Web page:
The Lovely Legacy of Hand-Painted Plates

Five fresh spins on the age-old tradition

The art of hand-painting china goes back centuries, but the craft really took off, both as an industry and as a hobby, in the Victorian era. Now, companies across the world are keeping the tradition alive with beautiful arrays of casual pottery in keeping with the friendly mood of the season. After all, in a matter of weeks, the thought of dinner parties with friends (inside!) seems doable. And if you’re anything like me, you’re already dreaming up ways to set an extra-special table at home to celebrate. 


The delightful interior decor shop Hammett, in Birmingham, Alabama, carries these hand-painted floral beauties by the artisans at LVM Ceramics in Spain. “I think as people start entertaining again, finding a few special things that bring joy and new life to their tables like these plates will make celebrations even more special,” says Hammett owner Emma Allen. $48 each; shophammett.com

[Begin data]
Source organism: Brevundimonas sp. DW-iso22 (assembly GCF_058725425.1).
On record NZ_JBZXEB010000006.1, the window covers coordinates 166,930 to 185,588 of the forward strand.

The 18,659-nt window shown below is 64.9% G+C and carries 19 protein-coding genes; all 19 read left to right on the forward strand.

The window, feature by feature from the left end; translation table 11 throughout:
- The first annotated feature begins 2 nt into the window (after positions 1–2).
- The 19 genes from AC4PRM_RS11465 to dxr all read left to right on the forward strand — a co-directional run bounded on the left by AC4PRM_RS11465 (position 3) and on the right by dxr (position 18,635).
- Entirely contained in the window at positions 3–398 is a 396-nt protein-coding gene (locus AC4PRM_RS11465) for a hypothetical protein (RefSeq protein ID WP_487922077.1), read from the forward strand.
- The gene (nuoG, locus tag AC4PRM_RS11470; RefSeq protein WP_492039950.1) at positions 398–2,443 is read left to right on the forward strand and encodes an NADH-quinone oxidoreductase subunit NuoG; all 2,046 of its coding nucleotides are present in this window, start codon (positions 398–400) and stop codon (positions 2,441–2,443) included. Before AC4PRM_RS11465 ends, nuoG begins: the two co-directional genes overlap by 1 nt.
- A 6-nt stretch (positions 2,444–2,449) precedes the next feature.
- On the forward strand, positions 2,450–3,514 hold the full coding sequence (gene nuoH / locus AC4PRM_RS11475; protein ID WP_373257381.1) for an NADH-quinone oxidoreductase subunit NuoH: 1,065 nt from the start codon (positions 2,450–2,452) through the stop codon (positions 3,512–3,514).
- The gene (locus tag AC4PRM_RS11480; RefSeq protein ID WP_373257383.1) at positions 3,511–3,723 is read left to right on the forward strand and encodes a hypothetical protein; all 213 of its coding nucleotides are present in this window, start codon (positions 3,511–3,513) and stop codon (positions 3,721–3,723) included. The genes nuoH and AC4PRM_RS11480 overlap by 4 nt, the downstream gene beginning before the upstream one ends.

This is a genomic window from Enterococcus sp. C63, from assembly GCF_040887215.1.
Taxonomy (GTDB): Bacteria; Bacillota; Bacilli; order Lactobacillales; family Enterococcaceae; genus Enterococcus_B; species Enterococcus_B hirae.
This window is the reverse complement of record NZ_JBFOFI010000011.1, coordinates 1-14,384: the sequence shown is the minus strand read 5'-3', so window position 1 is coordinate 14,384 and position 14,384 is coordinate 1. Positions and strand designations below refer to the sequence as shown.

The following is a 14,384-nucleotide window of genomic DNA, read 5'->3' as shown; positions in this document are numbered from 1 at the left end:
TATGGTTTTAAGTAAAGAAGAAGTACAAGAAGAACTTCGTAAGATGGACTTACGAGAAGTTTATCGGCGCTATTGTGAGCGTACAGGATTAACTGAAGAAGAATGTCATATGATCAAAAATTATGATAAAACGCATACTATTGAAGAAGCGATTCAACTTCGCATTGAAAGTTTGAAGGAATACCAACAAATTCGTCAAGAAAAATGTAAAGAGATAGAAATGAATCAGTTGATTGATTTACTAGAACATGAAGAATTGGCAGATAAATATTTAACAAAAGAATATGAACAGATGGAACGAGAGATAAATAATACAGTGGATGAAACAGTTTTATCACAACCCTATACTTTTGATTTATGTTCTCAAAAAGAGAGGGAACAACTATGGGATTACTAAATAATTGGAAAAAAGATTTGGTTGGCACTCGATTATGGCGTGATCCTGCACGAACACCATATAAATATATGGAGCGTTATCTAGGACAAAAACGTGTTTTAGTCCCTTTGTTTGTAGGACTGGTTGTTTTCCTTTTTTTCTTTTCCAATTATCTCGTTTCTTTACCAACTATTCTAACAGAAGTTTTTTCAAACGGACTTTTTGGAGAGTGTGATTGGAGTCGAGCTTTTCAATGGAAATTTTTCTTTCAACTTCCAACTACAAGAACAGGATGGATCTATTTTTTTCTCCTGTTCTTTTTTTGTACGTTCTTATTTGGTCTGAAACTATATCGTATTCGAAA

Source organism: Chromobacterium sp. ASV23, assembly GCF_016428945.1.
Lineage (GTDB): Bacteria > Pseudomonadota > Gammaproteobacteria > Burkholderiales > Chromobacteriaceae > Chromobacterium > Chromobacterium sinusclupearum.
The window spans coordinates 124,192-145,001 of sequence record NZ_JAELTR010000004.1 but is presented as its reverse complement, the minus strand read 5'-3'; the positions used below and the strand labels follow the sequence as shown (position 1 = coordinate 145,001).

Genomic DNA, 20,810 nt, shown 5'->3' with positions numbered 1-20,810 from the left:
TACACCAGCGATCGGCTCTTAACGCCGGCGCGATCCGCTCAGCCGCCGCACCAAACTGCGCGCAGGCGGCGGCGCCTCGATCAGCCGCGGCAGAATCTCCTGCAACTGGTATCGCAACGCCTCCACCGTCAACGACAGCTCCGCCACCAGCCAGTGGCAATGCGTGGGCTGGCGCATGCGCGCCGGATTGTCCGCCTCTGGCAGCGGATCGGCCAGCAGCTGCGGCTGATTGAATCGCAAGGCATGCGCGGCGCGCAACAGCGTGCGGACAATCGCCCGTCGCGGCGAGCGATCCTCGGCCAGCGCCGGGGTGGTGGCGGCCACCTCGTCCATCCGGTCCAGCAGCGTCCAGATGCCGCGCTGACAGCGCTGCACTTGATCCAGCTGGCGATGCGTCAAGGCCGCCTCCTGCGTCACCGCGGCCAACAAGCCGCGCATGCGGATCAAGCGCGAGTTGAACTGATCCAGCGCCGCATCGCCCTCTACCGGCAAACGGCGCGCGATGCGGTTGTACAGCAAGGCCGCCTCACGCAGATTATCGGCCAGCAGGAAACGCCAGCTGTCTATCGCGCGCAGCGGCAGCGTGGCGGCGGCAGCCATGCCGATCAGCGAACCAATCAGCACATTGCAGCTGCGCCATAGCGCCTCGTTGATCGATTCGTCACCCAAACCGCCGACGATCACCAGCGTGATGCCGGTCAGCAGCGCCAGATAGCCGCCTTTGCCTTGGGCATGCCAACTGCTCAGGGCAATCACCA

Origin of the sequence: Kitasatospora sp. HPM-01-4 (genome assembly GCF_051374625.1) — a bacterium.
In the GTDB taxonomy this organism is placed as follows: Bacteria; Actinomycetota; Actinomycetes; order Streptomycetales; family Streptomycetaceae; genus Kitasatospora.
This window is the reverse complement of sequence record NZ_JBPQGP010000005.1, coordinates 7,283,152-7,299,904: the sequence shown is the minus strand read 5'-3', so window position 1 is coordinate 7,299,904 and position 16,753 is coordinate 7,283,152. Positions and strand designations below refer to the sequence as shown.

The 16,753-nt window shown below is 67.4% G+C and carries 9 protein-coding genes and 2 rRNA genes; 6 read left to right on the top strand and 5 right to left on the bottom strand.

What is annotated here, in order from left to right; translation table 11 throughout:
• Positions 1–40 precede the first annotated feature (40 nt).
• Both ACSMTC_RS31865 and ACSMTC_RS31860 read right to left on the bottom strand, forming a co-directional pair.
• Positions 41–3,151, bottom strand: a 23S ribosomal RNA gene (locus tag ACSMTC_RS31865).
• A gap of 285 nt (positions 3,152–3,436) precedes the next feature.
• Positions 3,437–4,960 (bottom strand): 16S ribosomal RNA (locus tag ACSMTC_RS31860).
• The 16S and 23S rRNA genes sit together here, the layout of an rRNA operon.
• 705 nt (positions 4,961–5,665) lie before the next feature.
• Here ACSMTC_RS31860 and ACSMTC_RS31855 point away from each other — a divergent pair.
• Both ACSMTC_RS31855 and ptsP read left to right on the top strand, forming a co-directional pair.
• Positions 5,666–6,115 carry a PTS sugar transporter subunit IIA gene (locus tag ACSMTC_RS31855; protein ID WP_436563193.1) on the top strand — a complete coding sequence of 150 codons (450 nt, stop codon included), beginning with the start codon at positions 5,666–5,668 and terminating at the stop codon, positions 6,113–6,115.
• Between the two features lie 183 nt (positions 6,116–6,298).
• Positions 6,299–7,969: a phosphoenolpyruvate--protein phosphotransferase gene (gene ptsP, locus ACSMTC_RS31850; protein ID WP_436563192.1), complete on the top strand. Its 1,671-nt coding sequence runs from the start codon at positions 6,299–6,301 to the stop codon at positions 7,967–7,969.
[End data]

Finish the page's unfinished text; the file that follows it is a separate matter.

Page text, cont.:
The creative curators at Wicklewood in London teamed up with ceramists in Vietri, Italy, for this kaleidoscopic mix-and-match set. $317 for a set of six; wicklewood.com

William Wayne

Blue-and-white dinnerware doesn’t date, an idea surely true of these flower and shell motif plates made in Portugal for Abigails from William Wayne. $120 for a set of two; williamwayne.com


The artist behind this entire collection is French (so she knows quite a bit about charming entertaining!) but based in London, and her pieces are made in Spain and Portugal using traditional methods. Her collection is ever-changing and features a range of patterns, including gingham and stripes, such as those seen on the dessert plates here. $50 each; vaisselleboutique.com

Land of Belle

The wavy-line design by Themis Z from Land of Belle gets handcrafted in Greece and is available in every style of serving piece, from plates to platters, and in several colorways. $50–$160; landofbelle.com

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